Though the rhymes are rather weak, this book does encourage pretend play, the backmatter is enlightening, and the diversity...

DINOSAUR RAP

On the tail of the Rappy the Raptor books, by Dan Gutman and illustrated by Tim Bowers (2015, etc.), comes this rapping, participatory look at the dinos that lived long ago.

“Come on everybody, shake a claw. / Let me hear you bellow. Let me hear you ROAR! / Let me see you jump and thump and tap. / Come and join in! Do the dinosaur rap!” This repeated refrain is illustrated with seven children who have cleverly dressed themselves to look like their favorite dinos. On subsequent pages, each child takes a turn introducing a dino and prompting readers to copy their actions: “There’s a Saltopus strutting, swaying to the beat, / Hopping and bopping and tapping his feet. / Tap your feet!” Other species include Shonisaurus, Apatosaurus, Stegosaurus, Triceratops, Pteranodon, and Tyrannosaurus rex. The rhymes are nothing to write home about, but Harter’s artwork uses vivid colors and patterns that pop off the pages. Her cartoonish dinos may not seem particularly realistic, but they are easy for youngsters to match with their own clothing and props. Harter’s children are notably diverse in many ways: only two are white, one sports glasses, another uses hearing aids, and a third uses a frame walker. Backmatter includes a paragraph about each species, a timeline and info about the eras of the dinosaurs, and blurbs about what happened to the dinos and how paleontologists learn about them.

Though the rhymes are rather weak, this book does encourage pretend play, the backmatter is enlightening, and the diversity is refreshing. (Picture book. 2-6)

Pub Date: Nov. 1, 2016

ISBN: 978-1-78285-301-5

Page Count: 32

Publisher: Barefoot Books

Review Posted Online: Aug. 17, 2016

Kirkus Reviews Issue: Sept. 1, 2016

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A snore for all but the most avid toddler paleontologists.

NIGHT NIGHT, DINO-SNORES

After busy days spent doing what dinos do, nine colorful dinosaurs happily bed down for the night protected by a loving adult dino.

Each sleepy dinosaur inhabits a fanciful environment, though it is unclear whether they are based on known information about where dinosaurs lived. There is nothing ferocious or threatening about these dinosaurs. Nor are they likely to excite young paleontologists, as the purpose of the book is to convince young children to go to sleep, just like each of the dinosaurs. The singsong-y verses don’t really work as poetry. Uneven meter makes for an awkward read-aloud experience, and forced rhymes (“Mom” and “calm”; “leaves” and “trees”) are a bit of a stretch. Similarly, touch-and-feel elements added to one of the dinosaurs on each spread feel arbitrary and are more distraction than successful additions. Even toddlers will wonder why only one of each set of dinosaurs has this tactile element. Each spread ends with a “Good night” followed by an alliterative nickname: “Dozing Diplos”; “Resting Raptors”; “Tiny Pteros”; “Snoozing Spinos.” This affectation will turn off adults with a low tolerance for cute and potentially confuse readers just beginning to learn dinosaur names.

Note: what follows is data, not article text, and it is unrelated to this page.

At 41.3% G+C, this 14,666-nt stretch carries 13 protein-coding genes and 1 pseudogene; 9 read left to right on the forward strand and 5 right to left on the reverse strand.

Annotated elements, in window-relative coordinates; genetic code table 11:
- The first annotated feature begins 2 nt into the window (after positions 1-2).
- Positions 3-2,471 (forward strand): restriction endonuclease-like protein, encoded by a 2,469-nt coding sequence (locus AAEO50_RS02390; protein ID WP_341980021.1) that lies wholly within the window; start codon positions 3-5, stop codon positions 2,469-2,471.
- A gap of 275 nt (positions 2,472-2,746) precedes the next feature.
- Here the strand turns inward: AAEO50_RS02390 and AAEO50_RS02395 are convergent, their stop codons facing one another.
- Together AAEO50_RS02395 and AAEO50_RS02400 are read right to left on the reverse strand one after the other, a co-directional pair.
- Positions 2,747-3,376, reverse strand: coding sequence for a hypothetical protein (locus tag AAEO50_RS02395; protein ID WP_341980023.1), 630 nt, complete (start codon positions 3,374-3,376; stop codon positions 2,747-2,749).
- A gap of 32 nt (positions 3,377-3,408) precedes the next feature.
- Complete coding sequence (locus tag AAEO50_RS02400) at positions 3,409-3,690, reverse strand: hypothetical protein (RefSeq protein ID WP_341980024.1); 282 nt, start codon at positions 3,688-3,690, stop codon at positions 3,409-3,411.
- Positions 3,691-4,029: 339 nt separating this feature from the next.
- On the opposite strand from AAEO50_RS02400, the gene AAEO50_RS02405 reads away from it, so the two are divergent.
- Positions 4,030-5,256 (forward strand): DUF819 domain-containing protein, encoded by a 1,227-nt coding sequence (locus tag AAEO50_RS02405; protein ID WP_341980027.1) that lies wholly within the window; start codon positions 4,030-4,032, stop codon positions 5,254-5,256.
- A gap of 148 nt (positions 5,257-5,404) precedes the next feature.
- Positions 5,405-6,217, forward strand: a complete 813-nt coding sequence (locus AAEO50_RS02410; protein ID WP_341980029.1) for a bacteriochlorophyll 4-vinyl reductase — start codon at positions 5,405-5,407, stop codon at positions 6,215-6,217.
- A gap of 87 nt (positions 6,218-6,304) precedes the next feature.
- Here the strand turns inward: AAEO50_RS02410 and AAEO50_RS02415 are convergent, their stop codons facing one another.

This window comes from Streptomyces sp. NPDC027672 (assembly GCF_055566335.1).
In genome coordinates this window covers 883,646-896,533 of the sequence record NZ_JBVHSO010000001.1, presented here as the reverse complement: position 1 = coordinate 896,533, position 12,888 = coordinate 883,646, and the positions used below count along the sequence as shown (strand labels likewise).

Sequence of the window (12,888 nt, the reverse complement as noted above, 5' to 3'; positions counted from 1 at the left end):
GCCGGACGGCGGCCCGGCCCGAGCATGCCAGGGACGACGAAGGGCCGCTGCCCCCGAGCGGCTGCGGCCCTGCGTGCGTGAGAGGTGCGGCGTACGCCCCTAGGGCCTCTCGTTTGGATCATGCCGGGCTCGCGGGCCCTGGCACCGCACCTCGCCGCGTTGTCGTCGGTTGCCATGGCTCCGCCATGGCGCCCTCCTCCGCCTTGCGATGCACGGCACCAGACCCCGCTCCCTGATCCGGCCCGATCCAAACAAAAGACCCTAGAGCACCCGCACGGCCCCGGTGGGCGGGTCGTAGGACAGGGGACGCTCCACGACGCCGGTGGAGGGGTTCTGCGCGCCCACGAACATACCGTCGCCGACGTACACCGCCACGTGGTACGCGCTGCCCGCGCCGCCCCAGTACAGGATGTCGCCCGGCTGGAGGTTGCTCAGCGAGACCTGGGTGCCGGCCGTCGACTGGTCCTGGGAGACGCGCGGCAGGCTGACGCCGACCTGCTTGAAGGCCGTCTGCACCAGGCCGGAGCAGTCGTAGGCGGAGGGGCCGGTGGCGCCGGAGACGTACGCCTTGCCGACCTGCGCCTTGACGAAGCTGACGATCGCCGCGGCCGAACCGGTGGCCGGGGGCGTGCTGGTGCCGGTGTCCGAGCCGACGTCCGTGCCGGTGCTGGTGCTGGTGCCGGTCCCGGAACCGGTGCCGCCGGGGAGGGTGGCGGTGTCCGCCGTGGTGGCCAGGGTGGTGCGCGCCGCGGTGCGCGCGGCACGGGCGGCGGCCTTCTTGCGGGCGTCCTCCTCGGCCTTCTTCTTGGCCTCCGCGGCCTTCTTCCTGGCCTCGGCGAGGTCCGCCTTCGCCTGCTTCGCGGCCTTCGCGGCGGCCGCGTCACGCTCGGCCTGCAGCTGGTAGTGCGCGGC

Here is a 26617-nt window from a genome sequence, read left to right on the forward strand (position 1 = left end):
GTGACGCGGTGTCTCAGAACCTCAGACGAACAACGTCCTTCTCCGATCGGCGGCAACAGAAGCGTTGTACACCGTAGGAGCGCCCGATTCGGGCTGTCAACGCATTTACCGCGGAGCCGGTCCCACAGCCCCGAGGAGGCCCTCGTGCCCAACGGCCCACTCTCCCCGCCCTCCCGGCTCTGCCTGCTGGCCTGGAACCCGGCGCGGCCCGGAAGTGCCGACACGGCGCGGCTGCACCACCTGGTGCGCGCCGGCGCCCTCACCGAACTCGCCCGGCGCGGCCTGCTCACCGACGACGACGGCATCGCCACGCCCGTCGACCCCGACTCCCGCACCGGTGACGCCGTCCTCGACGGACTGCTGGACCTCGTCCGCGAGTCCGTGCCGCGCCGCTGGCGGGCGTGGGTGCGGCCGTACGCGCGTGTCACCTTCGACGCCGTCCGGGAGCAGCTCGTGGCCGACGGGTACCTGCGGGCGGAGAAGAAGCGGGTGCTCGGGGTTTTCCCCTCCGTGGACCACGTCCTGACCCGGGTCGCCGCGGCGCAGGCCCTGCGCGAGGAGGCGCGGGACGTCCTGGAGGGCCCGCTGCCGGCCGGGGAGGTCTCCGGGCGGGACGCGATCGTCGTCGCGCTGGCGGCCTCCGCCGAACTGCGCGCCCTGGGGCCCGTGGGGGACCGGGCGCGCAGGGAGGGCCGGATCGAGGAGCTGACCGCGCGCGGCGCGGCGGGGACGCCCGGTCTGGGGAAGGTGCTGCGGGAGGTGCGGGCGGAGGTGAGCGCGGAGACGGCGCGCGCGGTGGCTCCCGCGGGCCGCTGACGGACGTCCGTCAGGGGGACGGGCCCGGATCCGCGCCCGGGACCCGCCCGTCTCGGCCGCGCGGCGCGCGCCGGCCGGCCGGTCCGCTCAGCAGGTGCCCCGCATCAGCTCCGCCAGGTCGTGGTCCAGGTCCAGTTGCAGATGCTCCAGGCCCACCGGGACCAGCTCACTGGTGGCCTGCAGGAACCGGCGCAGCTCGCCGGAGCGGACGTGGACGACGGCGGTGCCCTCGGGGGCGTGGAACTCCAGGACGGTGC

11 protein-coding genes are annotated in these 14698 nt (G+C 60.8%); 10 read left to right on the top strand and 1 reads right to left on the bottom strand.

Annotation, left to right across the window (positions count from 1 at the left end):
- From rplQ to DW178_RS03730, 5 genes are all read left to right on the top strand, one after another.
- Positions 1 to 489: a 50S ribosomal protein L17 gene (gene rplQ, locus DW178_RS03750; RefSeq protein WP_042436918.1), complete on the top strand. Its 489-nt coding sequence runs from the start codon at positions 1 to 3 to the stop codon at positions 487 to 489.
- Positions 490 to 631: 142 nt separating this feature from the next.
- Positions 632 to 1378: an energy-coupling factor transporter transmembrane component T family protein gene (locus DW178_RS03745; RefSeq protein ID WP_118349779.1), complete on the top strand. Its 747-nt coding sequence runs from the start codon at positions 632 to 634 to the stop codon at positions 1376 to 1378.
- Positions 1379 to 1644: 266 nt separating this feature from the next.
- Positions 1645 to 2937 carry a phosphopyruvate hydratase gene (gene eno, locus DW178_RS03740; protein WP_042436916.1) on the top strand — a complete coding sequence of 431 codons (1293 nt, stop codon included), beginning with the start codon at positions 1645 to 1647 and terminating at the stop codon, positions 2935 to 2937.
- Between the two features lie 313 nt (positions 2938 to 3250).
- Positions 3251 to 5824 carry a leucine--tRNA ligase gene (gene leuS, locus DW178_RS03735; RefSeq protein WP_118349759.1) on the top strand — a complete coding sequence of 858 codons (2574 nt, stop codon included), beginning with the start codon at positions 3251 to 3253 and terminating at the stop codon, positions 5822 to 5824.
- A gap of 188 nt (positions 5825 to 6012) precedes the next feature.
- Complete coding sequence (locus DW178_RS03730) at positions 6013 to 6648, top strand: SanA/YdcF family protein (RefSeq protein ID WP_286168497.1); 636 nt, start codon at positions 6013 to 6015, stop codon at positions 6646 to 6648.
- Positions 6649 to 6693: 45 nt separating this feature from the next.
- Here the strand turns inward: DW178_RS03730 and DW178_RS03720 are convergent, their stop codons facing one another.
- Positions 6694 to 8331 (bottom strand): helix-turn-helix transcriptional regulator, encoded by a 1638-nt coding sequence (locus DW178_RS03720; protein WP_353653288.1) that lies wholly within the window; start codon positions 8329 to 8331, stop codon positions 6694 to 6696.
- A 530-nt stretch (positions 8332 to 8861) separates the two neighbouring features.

A snore for all but the most avid toddler paleontologists. (Board book. 2-4)

Pub Date: March 1, 2018

ISBN: 978-1-680105-48-3

Page Count: 22

Publisher: Tiger Tales

Review Posted Online: Feb. 3, 2018

Kirkus Reviews Issue: July 1, 2018

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Still, this young boy’s imagination is a powerful force for helping him deal with life, something that should be true for...

OLIVER AND HIS EGG

Oliver, of first-day-of-school alligator fame, is back, imagining adventures and still struggling to find balance between introversion and extroversion.

“When Oliver found his egg…” on the playground, mint-green backgrounds signifying Oliver’s flight into fancy slowly grow larger until they take up entire spreads; Oliver’s creature, white and dinosaurlike with orange polka dots, grows larger with them. Their adventures include sharing treats, sailing the seas and going into outer space. A classmate’s yell brings him back to reality, where readers see him sitting on top of a rock. Even considering Schmid’s scribbly style, readers can almost see the wheels turning in his head as he ponders the girl and whether or not to give up his solitary play. “But when Oliver found his rock… // Oliver imagined many adventures // with all his friends!” This last is on a double gatefold that opens to show the children enjoying the creature’s slippery curves. A final wordless spread depicts all the children sitting on rocks, expressions gleeful, wondering, waiting, hopeful. The illustrations, done in pastel pencil and digital color, again make masterful use of white space and page turns, although this tale is not nearly as funny or tongue-in-cheek as Oliver and His Alligator (2013), nor is its message as clear and immediately accessible to children.

Still, this young boy’s imagination is a powerful force for helping him deal with life, something that should be true for all children but sadly isn’t. (Picture book. 3-5)

Pub Date: July 1, 2014

ISBN: 978-1-4231-7573-5

Page Count: 40

Publisher: Disney-Hyperion

Review Posted Online: May 19, 2014

Kirkus Reviews Issue: June 1, 2014

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